When it comes to anti-piracy investigations in Sweden, one could be forgiven for thinking that Antipiratbyrån (the Anti-Piracy Bureau) is involved in all of them. APB has played a part in actions against the Warez Scene, BitTorrent trackers, Direct Connect hubs, regular file-sharers and is often connected with issues surrounding The Pirate Bay.
Indeed, the now-disbanded Piratbyrån (Piracy Bureau) was founded to counter Antipiratbyrån’s anti-piracy message, something completed on an epic scale with their most famous creation – The Pirate Bay.
Like many anti-piracy groups, APB has lawyers at the helm and few are more famous than Henrik Pontén, a man loved so much in pirate circles that he became officially renamed by admirers.
But not even the seemingly ubiquitous Pirate Pontén can do all the work on his own. In an interview, APB lawyer Sara Lindbäck has been revealing a little more about the organization and its work against file-sharing in Sweden.
Naturally, one of the first subjects covered was the recently completed appeal of The Pirate Bay founders. The decision in the appeal will be handed down later this month, but how does Lindbäck feel it will go?
“What we see is that The Pirate Bay has been convicted in several other countries around Europe,” she explains. “I would be surprised if they are not convicted in Sweden.”
However, Lindbäck cautions that there is a problem with infringements on the web because even with verdicts in hand, they still carry on.
“It is a dilemma with Internet crime that I believe we must review,” she adds.
APB has very close ties with Hollywood and shares their desire for total Pirate Bay destruction, but while Lindbäck admits that the entities share information, she refuses to comment when asked if APB is funded by the studios.
But the secrecy doesn’t stop there. Lindbäck also refuses to reveal how many people work for APB or anything about their finances. Indeed, according to Nyteknik.se, APB is simply a business association, which for tax purposes has a turnover of zero and no employees.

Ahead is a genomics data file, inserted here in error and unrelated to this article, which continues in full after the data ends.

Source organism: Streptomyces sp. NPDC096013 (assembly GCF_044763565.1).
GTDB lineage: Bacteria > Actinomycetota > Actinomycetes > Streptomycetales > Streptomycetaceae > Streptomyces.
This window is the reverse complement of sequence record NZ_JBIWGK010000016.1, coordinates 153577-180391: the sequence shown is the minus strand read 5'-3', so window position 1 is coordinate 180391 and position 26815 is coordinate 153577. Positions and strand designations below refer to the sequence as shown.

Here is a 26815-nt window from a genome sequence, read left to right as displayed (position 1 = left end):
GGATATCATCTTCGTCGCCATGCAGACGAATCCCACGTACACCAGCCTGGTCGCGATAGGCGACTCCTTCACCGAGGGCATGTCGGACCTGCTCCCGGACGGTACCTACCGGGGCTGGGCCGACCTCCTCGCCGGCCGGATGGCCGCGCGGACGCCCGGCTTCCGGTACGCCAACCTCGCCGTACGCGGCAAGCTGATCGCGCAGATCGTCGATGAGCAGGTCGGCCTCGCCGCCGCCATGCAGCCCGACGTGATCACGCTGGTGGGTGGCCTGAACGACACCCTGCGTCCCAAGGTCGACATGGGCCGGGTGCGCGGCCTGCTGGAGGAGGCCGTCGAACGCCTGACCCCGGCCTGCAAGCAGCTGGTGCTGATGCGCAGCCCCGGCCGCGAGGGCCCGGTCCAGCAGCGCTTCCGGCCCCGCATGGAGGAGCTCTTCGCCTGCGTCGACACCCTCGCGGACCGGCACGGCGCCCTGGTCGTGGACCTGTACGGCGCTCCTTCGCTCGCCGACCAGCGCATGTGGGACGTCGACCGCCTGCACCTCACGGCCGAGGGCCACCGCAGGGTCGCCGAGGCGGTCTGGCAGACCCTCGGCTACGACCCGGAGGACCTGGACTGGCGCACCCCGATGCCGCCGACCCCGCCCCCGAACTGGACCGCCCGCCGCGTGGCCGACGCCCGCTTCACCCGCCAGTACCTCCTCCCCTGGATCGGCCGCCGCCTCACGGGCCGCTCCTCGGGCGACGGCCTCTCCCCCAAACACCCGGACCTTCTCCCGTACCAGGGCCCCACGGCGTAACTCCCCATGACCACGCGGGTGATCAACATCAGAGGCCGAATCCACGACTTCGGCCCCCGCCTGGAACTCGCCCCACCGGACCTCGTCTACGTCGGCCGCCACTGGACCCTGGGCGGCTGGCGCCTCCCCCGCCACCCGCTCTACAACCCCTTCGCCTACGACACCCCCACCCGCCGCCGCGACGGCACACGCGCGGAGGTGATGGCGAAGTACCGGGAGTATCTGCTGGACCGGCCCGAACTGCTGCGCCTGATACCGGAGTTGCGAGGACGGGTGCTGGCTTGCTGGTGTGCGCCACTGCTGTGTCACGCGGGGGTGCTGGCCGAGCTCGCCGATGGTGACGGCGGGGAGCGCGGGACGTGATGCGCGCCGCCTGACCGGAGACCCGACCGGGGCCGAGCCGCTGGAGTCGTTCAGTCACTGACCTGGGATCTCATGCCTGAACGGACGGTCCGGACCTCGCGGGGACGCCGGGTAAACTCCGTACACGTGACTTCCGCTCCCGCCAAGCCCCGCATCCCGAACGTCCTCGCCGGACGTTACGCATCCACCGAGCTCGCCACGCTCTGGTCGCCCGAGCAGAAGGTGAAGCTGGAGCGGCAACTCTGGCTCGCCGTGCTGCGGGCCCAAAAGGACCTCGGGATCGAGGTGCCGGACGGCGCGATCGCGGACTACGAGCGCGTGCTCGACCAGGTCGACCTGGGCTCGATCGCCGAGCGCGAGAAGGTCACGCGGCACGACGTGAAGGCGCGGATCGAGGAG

Lindbäck says that it is necessary to maintain a level of secrecy over APB’s operations in order to protect those working for it.
“I have not been exposed to the same [amount of abuse] as my colleague Henrik Pontén,” she reveals. Other than hate-mail, she wouldn’t be drawn further on the kind of things people do to get under APB’s skin in case that encourages more attacks.
No one would dispute that in Sweden, APB are a deeply unpopular group, perhaps because they work against such a large proportion of a population which has come to believe that file-sharing is a fundamental right.
“In Sweden, 1.1 million people constantly file-share pirated movies,” Lindbäck explains.
In a country of just over 9.2 million, that’s one potential enemy in every crowd of ten people nationwide, but move into the city with a group of men with their teens a decade behind them, things get worse.
“The typical illegal file sharer is a 30-year-old urban man with a slightly higher salary than average,” says Lindbäck.
But it’s not just APB’s general anti-piracy stance that has opponents so angry, its techniques have generated quite a lot of controversy too. While it’s known that APB has informers on file-sharing sites, there have been allegations that not all of them are willing.
A source who previously worked in law enforcement claimed earlier this year that APB had been tracking down teenage file-sharers and threatening them with reprisals unless they snitch on their friends and hand over information on the sites they use. It’s also been claimed that APB coerced FTP passwords out of server users in order to conduct their investigations.
“There is no basis to these claims,” Lindbäck insists. “None of the complaints have led anywhere.”
With no end in site to either The Pirate Bay, the Scene, or file-sharing in general, the work of Antipiratbyrån will continue for the foreseeable future. Expect to hear lots more from them, but don’t expect much more transparency.